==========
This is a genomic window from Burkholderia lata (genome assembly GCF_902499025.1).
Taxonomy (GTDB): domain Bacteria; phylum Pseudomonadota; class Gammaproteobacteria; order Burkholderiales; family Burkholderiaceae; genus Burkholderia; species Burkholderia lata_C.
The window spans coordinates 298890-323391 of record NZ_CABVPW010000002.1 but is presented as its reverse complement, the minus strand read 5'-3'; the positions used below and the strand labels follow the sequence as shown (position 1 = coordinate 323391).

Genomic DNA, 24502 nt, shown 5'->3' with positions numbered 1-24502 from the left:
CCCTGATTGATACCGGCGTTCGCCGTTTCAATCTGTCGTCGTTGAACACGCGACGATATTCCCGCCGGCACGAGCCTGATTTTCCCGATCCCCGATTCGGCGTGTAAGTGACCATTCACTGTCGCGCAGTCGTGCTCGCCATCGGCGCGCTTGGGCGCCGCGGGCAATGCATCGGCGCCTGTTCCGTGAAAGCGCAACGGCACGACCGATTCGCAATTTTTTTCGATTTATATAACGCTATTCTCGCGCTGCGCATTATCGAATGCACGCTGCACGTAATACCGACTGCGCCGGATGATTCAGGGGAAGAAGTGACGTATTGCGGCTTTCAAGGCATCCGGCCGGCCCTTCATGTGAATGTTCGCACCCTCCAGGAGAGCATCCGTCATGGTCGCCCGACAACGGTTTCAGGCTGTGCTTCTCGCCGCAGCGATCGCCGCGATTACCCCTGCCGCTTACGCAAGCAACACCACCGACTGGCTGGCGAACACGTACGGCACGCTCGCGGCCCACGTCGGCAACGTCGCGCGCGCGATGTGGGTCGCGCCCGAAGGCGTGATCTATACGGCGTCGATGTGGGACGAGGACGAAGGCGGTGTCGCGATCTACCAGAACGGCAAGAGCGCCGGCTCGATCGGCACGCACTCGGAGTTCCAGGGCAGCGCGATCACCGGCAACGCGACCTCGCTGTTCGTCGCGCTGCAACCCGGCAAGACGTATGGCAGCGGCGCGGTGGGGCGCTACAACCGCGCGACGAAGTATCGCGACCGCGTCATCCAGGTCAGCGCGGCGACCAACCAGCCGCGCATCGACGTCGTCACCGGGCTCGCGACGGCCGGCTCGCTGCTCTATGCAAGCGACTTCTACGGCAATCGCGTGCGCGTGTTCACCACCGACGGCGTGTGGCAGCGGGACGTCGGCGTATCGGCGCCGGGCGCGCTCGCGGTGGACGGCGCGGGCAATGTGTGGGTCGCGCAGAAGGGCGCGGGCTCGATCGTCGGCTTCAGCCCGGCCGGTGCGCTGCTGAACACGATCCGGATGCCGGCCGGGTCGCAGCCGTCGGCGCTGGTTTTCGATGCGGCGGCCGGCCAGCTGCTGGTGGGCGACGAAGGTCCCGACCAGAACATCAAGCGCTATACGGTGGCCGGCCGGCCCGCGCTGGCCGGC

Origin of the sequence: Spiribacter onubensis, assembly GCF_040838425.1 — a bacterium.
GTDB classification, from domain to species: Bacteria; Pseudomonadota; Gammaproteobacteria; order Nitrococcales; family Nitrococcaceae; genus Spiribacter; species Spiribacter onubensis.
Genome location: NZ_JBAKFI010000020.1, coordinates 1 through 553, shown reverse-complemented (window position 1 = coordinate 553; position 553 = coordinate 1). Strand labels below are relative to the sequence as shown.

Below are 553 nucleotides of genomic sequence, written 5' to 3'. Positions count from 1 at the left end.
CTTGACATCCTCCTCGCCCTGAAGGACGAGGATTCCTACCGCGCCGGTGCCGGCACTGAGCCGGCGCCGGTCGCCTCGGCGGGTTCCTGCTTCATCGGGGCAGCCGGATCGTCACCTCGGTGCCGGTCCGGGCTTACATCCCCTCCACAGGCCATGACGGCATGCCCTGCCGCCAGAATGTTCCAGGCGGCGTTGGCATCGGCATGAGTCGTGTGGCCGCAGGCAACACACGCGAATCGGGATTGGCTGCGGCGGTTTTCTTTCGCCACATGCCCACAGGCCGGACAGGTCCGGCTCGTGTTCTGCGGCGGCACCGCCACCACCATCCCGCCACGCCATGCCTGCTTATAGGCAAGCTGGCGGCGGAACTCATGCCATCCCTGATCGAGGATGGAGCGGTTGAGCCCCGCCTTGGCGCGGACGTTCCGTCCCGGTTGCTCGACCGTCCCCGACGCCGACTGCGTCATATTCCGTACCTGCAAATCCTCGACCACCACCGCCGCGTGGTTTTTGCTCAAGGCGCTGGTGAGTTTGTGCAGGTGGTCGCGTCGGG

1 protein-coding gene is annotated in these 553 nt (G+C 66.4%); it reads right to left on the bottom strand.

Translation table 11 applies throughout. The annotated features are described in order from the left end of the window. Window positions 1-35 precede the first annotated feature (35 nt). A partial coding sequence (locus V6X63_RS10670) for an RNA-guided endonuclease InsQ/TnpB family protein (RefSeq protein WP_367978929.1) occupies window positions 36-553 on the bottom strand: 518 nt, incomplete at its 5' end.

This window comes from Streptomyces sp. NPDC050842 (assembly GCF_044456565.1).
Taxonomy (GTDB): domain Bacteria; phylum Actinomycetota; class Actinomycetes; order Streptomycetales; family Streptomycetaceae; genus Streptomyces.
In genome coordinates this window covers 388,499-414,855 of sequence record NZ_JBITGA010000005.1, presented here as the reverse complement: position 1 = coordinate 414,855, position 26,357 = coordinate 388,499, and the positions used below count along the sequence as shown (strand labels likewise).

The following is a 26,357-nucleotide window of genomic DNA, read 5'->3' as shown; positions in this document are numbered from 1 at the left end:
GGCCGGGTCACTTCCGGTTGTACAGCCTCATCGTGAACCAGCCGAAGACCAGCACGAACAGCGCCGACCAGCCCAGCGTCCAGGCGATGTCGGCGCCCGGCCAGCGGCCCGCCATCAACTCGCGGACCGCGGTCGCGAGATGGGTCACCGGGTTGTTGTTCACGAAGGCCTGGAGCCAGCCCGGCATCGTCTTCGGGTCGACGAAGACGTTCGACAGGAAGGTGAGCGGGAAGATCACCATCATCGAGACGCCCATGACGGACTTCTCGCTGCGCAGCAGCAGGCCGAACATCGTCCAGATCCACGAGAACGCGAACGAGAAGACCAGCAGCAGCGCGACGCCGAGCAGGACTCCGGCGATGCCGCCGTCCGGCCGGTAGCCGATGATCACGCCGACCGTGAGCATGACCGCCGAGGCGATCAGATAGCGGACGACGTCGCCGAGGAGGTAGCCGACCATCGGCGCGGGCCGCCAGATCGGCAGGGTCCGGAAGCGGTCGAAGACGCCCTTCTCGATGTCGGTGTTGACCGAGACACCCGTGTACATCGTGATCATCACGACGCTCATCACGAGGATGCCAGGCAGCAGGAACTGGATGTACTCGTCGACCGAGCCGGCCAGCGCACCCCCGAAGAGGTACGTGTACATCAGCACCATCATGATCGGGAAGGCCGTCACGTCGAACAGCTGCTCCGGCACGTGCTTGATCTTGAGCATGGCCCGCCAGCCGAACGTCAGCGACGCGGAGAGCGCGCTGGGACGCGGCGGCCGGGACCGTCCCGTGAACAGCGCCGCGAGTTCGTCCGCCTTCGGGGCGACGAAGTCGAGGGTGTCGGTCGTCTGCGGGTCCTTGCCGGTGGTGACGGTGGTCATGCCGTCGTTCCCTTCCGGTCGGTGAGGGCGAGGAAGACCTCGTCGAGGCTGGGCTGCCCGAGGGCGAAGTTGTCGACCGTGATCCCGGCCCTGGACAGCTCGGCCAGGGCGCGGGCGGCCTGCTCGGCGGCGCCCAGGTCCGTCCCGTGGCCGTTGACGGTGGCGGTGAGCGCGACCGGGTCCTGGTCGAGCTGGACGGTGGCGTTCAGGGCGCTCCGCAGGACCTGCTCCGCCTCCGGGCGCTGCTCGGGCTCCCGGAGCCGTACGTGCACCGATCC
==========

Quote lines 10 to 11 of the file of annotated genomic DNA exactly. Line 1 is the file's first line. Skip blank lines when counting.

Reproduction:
CTTGACATCCTCCTCGCCCTGAAGGACGAGGATTCCTACCGCGCCGGTGCCGGCACTGAGCCGGCGCCGGTCGCCTCGGCGGGTTCCTGCTTCATCGGGGCAGCCGGATCGTCACCTCGGTGCCGGTCCGGGCTTACATCCCCTCCACAGGCCATGACGGCATGCCCTGCCGCCAGAATGTTCCAGGCGGCGTTGGCATCGGCATGAGTCGTGTGGCCGCAGGCAACACACGCGAATCGGGATTGGCTGCGGCGGTTTTCTTTCGCCACATGCCCACAGGCCGGACAGGTCCGGCTCGTGTTCTGCGGCGGCACCGCCACCACCATCCCGCCACGCCATGCCTGCTTATAGGCAAGCTGGCGGCGGAACTCATGCCATCCCTGATCGAGGATGGAGCGGTTGAGCCCCGCCTTGGCGCGGACGTTCCGTCCCGGTTGCTCGACCGTCCCCGACGCCGACTGCGTCATATTCCGTACCTGCAAATCCTCGACCACCACCGCCGCGTGGTTTTTGCTCAAGGCGCTGGTGAGTTTGTGCAGGTGGTCGCGTCGGG

1 protein-coding gene is annotated in these 553 nt (G+C 66.4%); it reads right to left on the bottom strand.